Although the extent of the destruction policy has decreased in comparison to the 1990ies, there is, at the present time, no prospect that the Bundesarchiv will abolish its nitrate policy. On the contrary, the explicit commitment to the FIAF principles on the Bundesarchiv website (17) could be interpreted as an effort to obscure the facts to the outside world while, at the same time, the website suggests the view that film heritage on nitrocellulose is, first and foremost, a “fire load” that has to be “reduced”. (18) This disregard for vulnerable cultural assets should probably be seen in a wider context.


Mentality of discarding?

In Germany, the appreciation of film heritage is still insufficient. This was reflected symptomatically in July 2015 when the audit and consulting company Pricewaterhouse Coopers presented a “cost assessment of the digital preservation of the film heritage” that had been commissioned by the Filmförderungsanstalt / Film Funding Board (FFA). In order to finance the project of extensive digitization, the author of the assessment, Bernd Papenstein, suggested a “very selective analogue preservation” for the future as well as the “reduction of analogue archive holdings” (19) – a scandalous proposal, all the more when considering the yet unsolved problems of digital long-term preservation. Even though this expert opinion met with justified, and in some cases vehement, criticism, (20) it must be noted that the proclamation of such an abysmal digitization strategy would have been hardly conceivable in great cinema nations such as France or the USA. This demonstrates not only that, in the Federal Republic, films are still “perceived as volatile artifacts of a volatile plastic world” (Helmut Herbst), (21) but also the Germans’ fractured relationship with national history. Thomas Frickel, Thorolf Lipp and Cay Wesnigk, board members of the German Documentary Filmmakers’ Association (AG Dok), even considered the aggressive collecting policy of the National-Socialist Reichsfilmarchiv / Reich film archive as a causal factor for the Federal Republic’s “surprisingly irresponsible handling” of the national film heritage. (22) Frickel, Lipp and Wesnigk summed up their “impression that, in this country, one feels still a bit ashamed of the megalomaniac collecting mania back then.” (23)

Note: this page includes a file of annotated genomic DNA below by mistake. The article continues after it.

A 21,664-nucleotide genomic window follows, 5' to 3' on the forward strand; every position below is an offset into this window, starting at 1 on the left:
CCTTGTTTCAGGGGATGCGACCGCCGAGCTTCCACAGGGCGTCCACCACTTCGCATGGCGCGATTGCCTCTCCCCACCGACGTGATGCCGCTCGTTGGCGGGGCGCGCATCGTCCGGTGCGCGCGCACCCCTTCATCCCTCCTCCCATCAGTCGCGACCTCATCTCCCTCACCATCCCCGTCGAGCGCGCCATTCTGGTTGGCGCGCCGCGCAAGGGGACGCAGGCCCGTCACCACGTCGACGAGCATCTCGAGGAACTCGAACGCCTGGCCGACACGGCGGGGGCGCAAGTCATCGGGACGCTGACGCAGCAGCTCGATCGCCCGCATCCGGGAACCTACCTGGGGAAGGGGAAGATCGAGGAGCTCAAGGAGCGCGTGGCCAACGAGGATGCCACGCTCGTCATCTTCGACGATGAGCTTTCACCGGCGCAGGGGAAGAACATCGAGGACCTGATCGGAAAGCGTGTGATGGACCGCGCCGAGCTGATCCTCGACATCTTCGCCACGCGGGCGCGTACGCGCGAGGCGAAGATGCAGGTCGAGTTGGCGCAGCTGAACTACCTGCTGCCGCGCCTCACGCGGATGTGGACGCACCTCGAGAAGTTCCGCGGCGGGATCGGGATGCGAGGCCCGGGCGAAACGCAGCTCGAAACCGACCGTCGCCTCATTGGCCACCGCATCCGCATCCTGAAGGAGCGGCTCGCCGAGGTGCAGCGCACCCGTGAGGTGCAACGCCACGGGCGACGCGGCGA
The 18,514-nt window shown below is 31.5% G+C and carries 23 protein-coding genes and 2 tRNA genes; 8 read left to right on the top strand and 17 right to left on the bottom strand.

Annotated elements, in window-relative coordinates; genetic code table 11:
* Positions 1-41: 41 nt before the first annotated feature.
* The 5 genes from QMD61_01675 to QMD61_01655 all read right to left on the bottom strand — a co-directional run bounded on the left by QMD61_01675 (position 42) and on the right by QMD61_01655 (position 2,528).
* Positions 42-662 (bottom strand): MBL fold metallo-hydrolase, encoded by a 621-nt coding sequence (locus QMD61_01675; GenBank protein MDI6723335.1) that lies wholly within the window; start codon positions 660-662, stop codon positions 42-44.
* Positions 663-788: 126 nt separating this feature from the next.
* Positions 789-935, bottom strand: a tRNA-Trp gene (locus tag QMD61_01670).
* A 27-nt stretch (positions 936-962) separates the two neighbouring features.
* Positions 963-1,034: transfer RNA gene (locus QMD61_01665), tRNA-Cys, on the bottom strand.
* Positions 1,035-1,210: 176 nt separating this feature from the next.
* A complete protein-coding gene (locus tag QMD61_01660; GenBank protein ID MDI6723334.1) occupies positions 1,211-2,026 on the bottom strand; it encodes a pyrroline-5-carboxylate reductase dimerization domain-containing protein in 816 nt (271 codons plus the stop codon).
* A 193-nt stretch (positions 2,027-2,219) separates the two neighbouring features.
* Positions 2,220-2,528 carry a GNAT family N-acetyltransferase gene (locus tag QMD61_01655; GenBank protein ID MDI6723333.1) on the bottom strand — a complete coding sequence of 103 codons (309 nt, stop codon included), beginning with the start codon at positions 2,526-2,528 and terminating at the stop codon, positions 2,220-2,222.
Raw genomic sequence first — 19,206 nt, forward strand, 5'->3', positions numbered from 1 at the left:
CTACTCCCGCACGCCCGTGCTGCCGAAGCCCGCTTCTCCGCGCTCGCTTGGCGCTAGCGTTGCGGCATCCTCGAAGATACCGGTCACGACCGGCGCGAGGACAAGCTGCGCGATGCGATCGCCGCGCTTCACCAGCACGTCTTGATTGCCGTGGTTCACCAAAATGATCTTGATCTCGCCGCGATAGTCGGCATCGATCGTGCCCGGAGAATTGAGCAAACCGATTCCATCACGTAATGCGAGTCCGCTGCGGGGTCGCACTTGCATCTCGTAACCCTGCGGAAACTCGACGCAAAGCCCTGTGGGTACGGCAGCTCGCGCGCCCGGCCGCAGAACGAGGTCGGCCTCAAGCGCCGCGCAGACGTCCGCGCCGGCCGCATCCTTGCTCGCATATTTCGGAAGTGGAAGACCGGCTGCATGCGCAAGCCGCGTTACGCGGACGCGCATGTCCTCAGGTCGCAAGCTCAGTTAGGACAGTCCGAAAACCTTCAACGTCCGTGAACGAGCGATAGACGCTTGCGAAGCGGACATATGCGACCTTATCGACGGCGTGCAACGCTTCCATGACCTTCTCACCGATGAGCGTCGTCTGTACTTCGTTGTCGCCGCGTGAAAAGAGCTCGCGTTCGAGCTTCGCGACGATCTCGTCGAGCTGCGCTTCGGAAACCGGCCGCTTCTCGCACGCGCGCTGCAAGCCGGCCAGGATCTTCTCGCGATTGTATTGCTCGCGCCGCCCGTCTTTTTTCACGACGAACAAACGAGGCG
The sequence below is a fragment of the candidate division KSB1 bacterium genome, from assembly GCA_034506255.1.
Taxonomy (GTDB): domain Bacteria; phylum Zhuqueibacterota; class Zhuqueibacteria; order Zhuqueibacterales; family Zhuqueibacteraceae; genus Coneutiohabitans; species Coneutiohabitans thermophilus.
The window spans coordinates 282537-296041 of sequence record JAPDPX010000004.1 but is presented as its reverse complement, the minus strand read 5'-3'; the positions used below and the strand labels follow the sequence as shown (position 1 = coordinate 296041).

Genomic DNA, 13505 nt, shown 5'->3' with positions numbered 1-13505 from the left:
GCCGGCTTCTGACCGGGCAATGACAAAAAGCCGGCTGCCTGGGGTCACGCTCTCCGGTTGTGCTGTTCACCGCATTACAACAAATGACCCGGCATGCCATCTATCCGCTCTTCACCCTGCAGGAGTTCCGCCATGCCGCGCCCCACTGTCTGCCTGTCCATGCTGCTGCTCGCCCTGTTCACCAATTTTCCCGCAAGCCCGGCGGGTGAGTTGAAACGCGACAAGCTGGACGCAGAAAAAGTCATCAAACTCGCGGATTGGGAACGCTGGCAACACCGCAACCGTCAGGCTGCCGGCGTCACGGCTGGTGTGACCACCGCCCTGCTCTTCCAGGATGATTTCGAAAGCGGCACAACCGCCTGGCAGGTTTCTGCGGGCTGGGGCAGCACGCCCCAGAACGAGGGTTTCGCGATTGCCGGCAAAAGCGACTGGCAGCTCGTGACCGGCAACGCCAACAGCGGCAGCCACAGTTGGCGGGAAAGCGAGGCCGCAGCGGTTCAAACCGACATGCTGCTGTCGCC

It remains an open question whether such psychological sensitivities exist or not. However, if they exist, they might explain the embarrassing fact that the Bundesarchiv does not seek to expand its pre-1945 holdings – which would comply with its significance, purpose and responsibility as Germany’s de facto national film archive. Instead, with the extreme financial and personal constraints given, the Bundesarchiv makes efforts to reduce its inventory in the most acceptable manner according to obsolete archival conceptions. This means bureaucratically regulated, allegedly mandatory destruction of historical documents – a view which is supported by the methodical disposal of acetate films as yet overshadowed by the Bundesarchiv’s nitrate policy. Duplicate copies are especially affected, but also unique items have been disposed of. The destruction of duplicates is ill-advised for several reasons as they could not only be usefully kept as safety copies but also function as exchange goods: One must keep in mind that considerable numbers of German pre-1945-films, both fiction and nonfiction, are still in the hands of the Russian government and therefore hardly accessible.

Wilhelm II. Schorfheide
Wilhelm II. in the Schorfheide. If stored properly, this 100-year-old nitrate film could last for another 200 years.
Immer bereit 8
Immer bereit (GDR 1950, directed by Kurt Maetzig and Feodor Pappe) was the first feature-length GDR propaganda film in color. The original nitrate negative doesn‘t exist anymore, but leftover footage still remains. (© Defa-Stiftung)